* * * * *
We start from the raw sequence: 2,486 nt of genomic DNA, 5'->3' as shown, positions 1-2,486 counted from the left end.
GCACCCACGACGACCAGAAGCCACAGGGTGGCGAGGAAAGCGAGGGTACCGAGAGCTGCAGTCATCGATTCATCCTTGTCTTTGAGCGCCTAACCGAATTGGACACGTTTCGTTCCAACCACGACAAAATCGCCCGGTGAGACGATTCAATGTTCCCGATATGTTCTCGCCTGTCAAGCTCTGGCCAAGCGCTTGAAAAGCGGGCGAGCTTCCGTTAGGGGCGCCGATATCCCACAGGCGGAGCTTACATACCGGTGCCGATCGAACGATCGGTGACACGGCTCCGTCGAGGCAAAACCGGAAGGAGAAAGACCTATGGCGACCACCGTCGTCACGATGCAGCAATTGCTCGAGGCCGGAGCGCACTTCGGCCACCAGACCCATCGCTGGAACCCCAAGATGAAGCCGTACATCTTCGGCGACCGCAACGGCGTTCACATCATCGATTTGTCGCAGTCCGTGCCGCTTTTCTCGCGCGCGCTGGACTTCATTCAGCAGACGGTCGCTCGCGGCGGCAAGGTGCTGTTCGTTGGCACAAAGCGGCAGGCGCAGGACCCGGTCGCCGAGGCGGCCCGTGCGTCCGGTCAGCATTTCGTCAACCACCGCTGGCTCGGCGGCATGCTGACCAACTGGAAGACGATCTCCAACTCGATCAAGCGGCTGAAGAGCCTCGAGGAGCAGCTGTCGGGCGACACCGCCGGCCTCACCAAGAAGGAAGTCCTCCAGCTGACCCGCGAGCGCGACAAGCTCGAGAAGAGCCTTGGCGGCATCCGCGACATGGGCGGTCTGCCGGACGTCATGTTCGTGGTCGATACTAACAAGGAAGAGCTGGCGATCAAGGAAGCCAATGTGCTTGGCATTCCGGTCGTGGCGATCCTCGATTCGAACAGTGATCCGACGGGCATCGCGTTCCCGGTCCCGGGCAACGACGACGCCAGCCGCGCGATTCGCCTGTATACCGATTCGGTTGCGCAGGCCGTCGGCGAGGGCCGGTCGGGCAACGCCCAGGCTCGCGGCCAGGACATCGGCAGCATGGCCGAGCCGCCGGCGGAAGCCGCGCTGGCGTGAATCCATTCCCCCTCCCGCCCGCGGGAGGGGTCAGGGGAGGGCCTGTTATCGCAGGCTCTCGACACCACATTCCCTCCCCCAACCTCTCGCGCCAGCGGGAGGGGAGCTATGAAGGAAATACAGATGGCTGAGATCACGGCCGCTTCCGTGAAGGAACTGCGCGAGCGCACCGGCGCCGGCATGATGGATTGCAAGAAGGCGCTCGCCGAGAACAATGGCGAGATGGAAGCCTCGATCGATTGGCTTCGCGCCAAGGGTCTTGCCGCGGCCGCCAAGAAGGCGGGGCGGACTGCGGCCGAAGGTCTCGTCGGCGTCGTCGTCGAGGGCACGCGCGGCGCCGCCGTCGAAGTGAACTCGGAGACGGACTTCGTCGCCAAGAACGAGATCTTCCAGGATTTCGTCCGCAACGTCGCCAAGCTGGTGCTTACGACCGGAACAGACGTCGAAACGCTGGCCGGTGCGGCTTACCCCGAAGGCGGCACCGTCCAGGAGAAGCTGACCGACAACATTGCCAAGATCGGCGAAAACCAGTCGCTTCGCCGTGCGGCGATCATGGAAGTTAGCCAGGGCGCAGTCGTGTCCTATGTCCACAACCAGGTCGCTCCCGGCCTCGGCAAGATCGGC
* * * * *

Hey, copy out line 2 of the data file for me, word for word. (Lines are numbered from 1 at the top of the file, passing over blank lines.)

GCACCCACGACGACCAGAAGCCACAGGGTGGCGAGGAAAGCGAGGGTACCGAGAGCTGCAGTCATCGATTCATCCTTGTCTTTGAGCGCCTAACCGAATTGGACACGTTTCGTTCCAACCACGACAAAATCGCCCGGTGAGACGATTCAATGTTCCCGATATGTTCTCGCCTGTCAAGCTCTGGCCAAGCGCTTGAAAAGCGGGCGAGCTTCCGTTAGGGGCGCCGATATCCCACAGGCGGAGCTTACATACCGGTGCCGATCGAACGATCGGTGACACGGCTCCGTCGAGGCAAAACCGGAAGGAGAAAGACCTATGGCGACCACCGTCGTCACGATGCAGCAATTGCTCGAGGCCGGAGCGCACTTCGGCCACCAGACCCATCGCTGGAACCCCAAGATGAAGCCGTACATCTTCGGCGACCGCAACGGCGTTCACATCATCGATTTGTCGCAGTCCGTGCCGCTTTTCTCGCGCGCGCTGGACTTCATTCAGCAGACGGTCGCTCGCGGCGGCAAGGTGCTGTTCGTTGGCACAAAGCGGCAGGCGCAGGACCCGGTCGCCGAGGCGGCCCGTGCGTCCGGTCAGCATTTCGTCAACCACCGCTGGCTCGGCGGCATGCTGACCAACTGGAAGACGATCTCCAACTCGATCAAGCGGCTGAAGAGCCTCGAGGAGCAGCTGTCGGGCGACACCGCCGGCCTCACCAAGAAGGAAGTCCTCCAGCTGACCCGCGAGCGCGACAAGCTCGAGAAGAGCCTTGGCGGCATCCGCGACATGGGCGGTCTGCCGGACGTCATGTTCGTGGTCGATACTAACAAGGAAGAGCTGGCGATCAAGGAAGCCAATGTGCTTGGCATTCCGGTCGTGGCGATCCTCGATTCGAACAGTGATCCGACGGGCATCGCGTTCCCGGTCCCGGGCAACGACGACGCCAGCCGCGCGATTCGCCTGTATACCGATTCGGTTGCGCAGGCCGTCGGCGAGGGCCGGTCGGGCAACGCCCAGGCTCGCGGCCAGGACATCGGCAGCATGGCCGAGCCGCCGGCGGAAGCCGCGCTGGCGTGAATCCATTCCCCCTCCCGCCCGCGGGAGGGGTCAGGGGAGGGCCTGTTATCGCAGGCTCTCGACACCACATTCCCTCCCCCAACCTCTCGCGCCAGCGGGAGGGGAGCTATGAAGGAAATACAGATGGCTGAGATCACGGCCGCTTCCGTGAAGGAACTGCGCGAGCGCACCGGCGCCGGCATGATGGATTGCAAGAAGGCGCTCGCCGAGAACAATGGCGAGATGGAAGCCTCGATCGATTGGCTTCGCGCCAAGGGTCTTGCCGCGGCCGCCAAGAAGGCGGGGCGGACTGCGGCCGAAGGTCTCGTCGGCGTCGTCGTCGAGGGCACGCGCGGCGCCGCCGTCGAAGTGAACTCGGAGACGGACTTCGTCGCCAAGAACGAGATCTTCCAGGATTTCGTCCGCAACGTCGCCAAGCTGGTGCTTACGACCGGAACAGACGTCGAAACGCTGGCCGGTGCGGCTTACCCCGAAGGCGGCACCGTCCAGGAGAAGCTGACCGACAACATTGCCAAGATCGGCGAAAACCAGTCGCTTCGCCGTGCGGCGATCATGGAAGTTAGCCAGGGCGCAGTCGTGTCCTATGTCCACAACCAGGTCGCTCCCGGCCTCGGCAAGATCGGC